In an unprecedented scientific revelation, oceanographers have unearthed a haunting vestige of World War II deeply submerged off the Los Angeles coast. According to the Los Angeles Times, caches of munitions, including boxes of explosives, smoke floats and depth charges, were discovered 3,000 feet below the pristine Pacific surface, revealing an unrecorded chapter of our military past and posing a potential threat to our marine ecosystems.
The interdisciplinary team of experts comprised of researchers from the University of California San Diego’s Scripps Institution of Oceanography found themselves on the threshold of a startling discovery during their second, more comprehensive mapping survey effort. “We started to find the same objects by the dozens, if not hundreds, consistently…” shared an astounded Eric Terrill, one of the survey’s leaders. The find was so extensive, he added, “…it actually took a few days to really understand what we were seeing on the seabed.”
Equipped with advanced underwater technology, the researchers employed a deep-water autonomous underwater vehicle (AUV) and a HD-camera-fitted device to conduct their investigation. The operation garnered the support of the US Navy’s Supervisor of Salvage and the Office of Naval Research.
The site, between the 1930s and 1970s, was a notorious dumping ground used by various industries, especially for pesticides like DDT. The researchers had initially embarked on this mission to primarily extend their maps of the seafloor using more sophisticated sonar imaging techniques. The unexpected discovery of wartime weaponry shifted their focus, transforming this endeavor into a groundbreaking scientific revelation.
An unprecedented expedition to map parts of Southern California’s deep sea has uncovered World War II military weaponry littering the seafloor in massive dumping sites off the coast of Los Angeles. https://t.co/MvXjPzt9NK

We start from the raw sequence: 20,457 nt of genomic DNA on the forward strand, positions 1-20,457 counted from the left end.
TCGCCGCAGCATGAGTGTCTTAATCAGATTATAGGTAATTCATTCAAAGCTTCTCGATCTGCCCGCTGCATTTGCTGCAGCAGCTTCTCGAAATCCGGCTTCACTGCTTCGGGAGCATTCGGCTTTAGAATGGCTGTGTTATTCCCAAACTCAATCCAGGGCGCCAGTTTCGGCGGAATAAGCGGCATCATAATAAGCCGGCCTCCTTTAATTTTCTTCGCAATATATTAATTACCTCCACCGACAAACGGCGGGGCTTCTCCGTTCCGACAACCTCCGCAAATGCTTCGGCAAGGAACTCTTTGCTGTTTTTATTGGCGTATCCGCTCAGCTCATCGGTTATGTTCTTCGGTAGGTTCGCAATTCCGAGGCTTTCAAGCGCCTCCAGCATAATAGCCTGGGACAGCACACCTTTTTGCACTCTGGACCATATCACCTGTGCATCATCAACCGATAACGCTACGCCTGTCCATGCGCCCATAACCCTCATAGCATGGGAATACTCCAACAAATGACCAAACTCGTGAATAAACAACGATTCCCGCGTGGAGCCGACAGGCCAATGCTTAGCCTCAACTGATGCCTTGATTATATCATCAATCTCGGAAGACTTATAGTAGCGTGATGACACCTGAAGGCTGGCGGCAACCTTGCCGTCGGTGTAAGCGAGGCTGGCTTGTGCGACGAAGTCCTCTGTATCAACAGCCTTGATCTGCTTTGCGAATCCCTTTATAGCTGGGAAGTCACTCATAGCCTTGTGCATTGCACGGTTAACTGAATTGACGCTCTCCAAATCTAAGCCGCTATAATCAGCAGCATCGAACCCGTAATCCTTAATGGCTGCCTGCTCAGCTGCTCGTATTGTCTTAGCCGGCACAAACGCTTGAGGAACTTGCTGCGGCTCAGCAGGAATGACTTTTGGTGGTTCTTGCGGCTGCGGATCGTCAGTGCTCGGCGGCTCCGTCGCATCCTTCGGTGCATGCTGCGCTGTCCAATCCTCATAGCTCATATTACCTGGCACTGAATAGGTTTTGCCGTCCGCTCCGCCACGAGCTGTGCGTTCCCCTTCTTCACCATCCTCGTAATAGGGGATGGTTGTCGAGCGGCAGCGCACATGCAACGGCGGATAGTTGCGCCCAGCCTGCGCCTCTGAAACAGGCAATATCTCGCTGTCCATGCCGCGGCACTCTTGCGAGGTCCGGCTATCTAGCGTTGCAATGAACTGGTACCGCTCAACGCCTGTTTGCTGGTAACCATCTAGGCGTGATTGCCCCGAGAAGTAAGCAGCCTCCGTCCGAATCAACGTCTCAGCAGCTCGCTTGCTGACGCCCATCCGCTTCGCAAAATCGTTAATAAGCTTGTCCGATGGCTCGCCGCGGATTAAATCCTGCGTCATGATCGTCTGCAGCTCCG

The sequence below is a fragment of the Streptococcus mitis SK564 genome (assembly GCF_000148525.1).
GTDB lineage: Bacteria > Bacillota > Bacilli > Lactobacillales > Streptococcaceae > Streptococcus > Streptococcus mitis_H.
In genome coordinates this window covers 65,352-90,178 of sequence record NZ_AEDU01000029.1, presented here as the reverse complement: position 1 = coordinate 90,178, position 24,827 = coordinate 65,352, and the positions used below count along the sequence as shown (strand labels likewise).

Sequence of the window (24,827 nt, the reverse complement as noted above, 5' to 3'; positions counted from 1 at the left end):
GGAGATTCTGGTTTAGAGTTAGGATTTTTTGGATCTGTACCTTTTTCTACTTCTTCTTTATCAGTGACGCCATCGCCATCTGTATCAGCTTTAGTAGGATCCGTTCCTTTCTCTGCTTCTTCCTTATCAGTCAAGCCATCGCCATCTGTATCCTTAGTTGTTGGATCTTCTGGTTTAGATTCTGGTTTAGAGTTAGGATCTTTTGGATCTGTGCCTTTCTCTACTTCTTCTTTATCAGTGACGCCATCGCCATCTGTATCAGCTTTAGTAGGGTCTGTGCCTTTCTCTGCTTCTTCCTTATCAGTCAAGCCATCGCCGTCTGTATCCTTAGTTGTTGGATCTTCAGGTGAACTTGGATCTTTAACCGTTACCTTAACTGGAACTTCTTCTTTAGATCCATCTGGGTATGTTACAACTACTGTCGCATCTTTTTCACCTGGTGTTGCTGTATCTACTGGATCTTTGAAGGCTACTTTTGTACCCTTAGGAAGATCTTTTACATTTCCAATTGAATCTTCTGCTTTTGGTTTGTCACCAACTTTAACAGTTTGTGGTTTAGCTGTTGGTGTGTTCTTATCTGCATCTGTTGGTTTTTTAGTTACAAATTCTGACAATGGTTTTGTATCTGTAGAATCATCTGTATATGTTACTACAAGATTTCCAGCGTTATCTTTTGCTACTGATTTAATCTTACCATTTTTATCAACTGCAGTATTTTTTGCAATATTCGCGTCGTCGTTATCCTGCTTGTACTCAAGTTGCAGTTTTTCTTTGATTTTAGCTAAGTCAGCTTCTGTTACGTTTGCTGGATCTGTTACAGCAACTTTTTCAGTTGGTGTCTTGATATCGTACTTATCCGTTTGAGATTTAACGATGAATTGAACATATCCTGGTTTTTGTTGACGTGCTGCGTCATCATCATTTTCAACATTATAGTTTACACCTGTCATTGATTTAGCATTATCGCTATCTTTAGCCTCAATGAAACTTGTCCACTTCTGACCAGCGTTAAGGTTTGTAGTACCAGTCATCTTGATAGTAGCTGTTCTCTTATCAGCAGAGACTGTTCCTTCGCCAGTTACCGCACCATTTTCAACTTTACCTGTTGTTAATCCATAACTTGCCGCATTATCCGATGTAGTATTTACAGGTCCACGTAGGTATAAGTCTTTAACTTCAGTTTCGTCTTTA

— abc27 News (@abc27News) January 8, 2024
According to the Navy, these abandoned munitions are likely remnants of World War II-era disposal practices in the Pacific Theatre. At the time, disposal at sea was considered the safest method of dealing with such dangerous material. Today’s standards, however, strictly prohibit such actions; the Department of Defense now provides clear guidance for the safe and environmentally responsible disposal of munitions.
Despite the shocking revelation, there’s a lot more to uncover. According to Terrill, their current observations barely scratch the deep sea’s surface, likening it to looking through a soda straw.
The researchers’ findings have now reached both naval authorities and policymakers who are reviewing their subsequent actions and strategies to manage health and environmental risks this discovery could pose.
In conclusion, in the age-old depths of the Pacific, science has uncovered a potent history lesson wrapped in layers of danger and intrigue. The WWII era munitions dump off the Los Angeles coast serves to remind us all of the long-lasting impact of our actions and the secrets that still lie beneath the ocean’s waves. Nonetheless, it also highlights the remarkable progress in oceanographic research and the vital role it plays in not only unveiling our militaristic past but safeguarding our environmental future.